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Trails aim to highlight the foundations of Ribble Valley’s past
A NEW trail has been launched to highlight the importance of geology in the Ribble Valley and to encourage residents to learn more about the landscape.
The Clitheroe Geotrail, which has been put together by GeoLancashire, is part of a series of six trails linked across the borough.
The town’s economy is said to have been ‘built on rock’ thanks to its quarries and the trail will celebrate the areas geological differences.
The guide to the trail, which has been funded by Clitheroe-based Hanson Cement, includes information on the borough’s oldest rocks, sandstones and limestones, which were laid down between 410- to 510million years ago in the Ordovician and Silurian periods.
To tie in with the new trail, the cement company has opened a viewing platform at its Lanehead quarry and also funded a leaflet, the Clitheroe geotrail guide, as well as a footpath.
Two interpretive boards, one focusing on cement making and the other highlighting the local geology, have been will be put in place at the viewing point.
The new trail, which has also been produced by the Lancashire Group of the Geologists’ Association, is aimed at people with no specialist knowledge to help interpret the local geology and landscape.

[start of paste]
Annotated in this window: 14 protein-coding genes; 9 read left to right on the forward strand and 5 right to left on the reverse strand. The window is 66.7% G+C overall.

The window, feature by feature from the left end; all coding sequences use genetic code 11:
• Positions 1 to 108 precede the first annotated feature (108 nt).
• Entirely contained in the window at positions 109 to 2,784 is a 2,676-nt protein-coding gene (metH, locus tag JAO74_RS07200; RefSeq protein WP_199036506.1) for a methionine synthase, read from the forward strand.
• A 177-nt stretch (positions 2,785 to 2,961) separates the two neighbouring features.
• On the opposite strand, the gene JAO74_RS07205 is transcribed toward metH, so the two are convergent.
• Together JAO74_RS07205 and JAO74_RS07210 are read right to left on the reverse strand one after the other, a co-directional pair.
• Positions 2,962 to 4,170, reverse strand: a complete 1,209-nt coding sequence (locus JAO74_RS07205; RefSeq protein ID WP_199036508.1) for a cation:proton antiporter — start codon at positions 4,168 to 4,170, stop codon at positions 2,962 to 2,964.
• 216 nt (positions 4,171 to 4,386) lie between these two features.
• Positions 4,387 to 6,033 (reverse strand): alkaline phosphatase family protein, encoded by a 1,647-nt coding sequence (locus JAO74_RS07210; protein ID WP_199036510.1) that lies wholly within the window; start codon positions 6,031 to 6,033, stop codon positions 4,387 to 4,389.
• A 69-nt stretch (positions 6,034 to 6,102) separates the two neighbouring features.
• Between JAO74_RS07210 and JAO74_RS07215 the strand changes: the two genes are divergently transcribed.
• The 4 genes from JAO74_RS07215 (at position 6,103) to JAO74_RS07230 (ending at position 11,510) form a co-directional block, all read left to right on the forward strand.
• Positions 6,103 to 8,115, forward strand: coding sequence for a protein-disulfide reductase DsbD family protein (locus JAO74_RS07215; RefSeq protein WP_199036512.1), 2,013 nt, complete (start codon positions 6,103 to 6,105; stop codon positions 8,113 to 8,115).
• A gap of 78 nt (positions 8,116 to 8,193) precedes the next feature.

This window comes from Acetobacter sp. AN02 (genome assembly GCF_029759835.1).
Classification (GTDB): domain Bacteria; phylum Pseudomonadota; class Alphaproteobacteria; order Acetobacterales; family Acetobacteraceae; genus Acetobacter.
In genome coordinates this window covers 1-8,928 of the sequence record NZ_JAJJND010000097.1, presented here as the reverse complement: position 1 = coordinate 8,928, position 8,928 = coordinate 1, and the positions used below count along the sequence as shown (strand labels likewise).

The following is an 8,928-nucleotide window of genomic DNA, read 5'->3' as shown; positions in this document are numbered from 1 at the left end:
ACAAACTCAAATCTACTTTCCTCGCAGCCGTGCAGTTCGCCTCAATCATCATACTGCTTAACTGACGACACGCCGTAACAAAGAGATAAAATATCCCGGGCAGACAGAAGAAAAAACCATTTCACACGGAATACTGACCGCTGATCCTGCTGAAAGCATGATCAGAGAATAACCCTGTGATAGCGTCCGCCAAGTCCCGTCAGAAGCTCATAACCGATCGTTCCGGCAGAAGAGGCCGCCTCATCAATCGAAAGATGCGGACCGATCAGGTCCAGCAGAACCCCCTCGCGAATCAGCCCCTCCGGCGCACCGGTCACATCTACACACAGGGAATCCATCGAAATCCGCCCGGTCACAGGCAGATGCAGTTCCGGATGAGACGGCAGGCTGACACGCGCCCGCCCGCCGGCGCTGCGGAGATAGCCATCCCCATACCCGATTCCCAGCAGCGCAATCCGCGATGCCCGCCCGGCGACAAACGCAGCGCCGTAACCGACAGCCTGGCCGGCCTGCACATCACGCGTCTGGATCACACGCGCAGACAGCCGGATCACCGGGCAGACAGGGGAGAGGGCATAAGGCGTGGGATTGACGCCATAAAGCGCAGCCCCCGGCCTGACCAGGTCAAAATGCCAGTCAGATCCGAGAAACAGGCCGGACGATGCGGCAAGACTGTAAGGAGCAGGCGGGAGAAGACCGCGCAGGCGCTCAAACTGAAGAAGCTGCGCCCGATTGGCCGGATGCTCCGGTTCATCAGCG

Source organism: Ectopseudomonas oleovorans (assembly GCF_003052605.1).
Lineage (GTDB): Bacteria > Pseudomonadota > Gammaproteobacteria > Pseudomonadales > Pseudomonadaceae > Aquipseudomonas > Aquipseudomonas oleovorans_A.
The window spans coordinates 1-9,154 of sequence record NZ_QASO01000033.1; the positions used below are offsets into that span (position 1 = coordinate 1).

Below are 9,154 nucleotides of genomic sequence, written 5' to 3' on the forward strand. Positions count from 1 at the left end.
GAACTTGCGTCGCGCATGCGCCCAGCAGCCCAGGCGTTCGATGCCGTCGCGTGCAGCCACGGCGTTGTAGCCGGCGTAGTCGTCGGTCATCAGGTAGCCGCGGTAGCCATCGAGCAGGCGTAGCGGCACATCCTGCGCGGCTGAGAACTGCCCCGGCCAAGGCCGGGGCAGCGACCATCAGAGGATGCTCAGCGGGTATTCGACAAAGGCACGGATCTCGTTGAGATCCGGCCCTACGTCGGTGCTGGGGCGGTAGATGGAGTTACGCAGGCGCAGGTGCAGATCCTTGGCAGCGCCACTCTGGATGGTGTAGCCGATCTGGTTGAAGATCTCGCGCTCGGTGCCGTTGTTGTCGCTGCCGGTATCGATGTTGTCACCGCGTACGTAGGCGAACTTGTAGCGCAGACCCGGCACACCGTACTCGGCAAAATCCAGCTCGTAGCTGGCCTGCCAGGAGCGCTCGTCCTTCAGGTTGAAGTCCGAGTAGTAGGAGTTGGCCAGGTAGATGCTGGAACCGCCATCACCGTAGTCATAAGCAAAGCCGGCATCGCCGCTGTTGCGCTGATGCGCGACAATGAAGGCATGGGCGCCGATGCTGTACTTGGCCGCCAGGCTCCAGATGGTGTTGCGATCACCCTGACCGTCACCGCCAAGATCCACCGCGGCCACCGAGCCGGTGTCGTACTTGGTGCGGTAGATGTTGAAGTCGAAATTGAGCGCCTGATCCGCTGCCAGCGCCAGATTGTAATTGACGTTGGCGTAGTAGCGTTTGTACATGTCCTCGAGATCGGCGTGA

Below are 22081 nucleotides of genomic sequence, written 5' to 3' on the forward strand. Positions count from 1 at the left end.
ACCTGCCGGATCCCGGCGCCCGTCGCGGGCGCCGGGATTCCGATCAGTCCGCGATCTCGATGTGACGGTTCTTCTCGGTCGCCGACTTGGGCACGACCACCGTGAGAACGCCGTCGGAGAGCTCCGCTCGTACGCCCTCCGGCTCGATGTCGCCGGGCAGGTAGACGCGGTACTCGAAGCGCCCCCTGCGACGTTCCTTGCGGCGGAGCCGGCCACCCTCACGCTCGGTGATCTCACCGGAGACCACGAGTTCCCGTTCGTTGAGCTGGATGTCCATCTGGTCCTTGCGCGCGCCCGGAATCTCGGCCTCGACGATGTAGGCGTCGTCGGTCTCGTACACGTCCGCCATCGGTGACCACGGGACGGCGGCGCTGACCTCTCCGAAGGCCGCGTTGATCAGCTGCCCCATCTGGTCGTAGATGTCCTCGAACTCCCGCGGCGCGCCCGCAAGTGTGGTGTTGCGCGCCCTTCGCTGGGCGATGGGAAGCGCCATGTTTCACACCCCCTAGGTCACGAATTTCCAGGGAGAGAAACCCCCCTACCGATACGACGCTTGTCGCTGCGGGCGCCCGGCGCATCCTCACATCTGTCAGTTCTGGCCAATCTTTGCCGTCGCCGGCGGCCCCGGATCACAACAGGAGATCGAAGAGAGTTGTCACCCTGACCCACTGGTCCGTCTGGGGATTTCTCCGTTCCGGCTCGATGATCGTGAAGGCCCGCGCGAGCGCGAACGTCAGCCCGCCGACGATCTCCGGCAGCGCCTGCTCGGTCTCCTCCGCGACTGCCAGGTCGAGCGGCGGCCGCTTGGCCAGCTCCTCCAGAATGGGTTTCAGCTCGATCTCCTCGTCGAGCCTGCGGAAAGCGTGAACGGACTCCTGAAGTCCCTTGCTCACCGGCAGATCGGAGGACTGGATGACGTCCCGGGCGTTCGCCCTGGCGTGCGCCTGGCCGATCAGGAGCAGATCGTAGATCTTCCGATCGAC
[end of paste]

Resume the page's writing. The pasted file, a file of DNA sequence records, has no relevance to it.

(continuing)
The series also includes Preston, Brockholes, Ribchester, Dinckley Gorge and Long Preston.
Keith Williams, GeoLancashire’s secretary, said: “Clitheroe is built on rock literally and economically.
“It’s very important to educate people about the importance of the local geology and landscape and that’s the main role of the trails.
“It promotes the geodiversity of the Ribble Valley and also serves to highlight the importance of cement which is often overlooked.”
Hanson Cement’s principal geologist John Peate said: “Lanehead quarry is one of the best locations to view a continuous sequence of over 500m of Carboniferous age, Chatburn Limestone.
“The sequence comprises hundreds of individual beds of limestone separated by thin calcareous mudstone partings. Many of the beds contain fossils.”
For more information visit www.geolancashire .org.uk.
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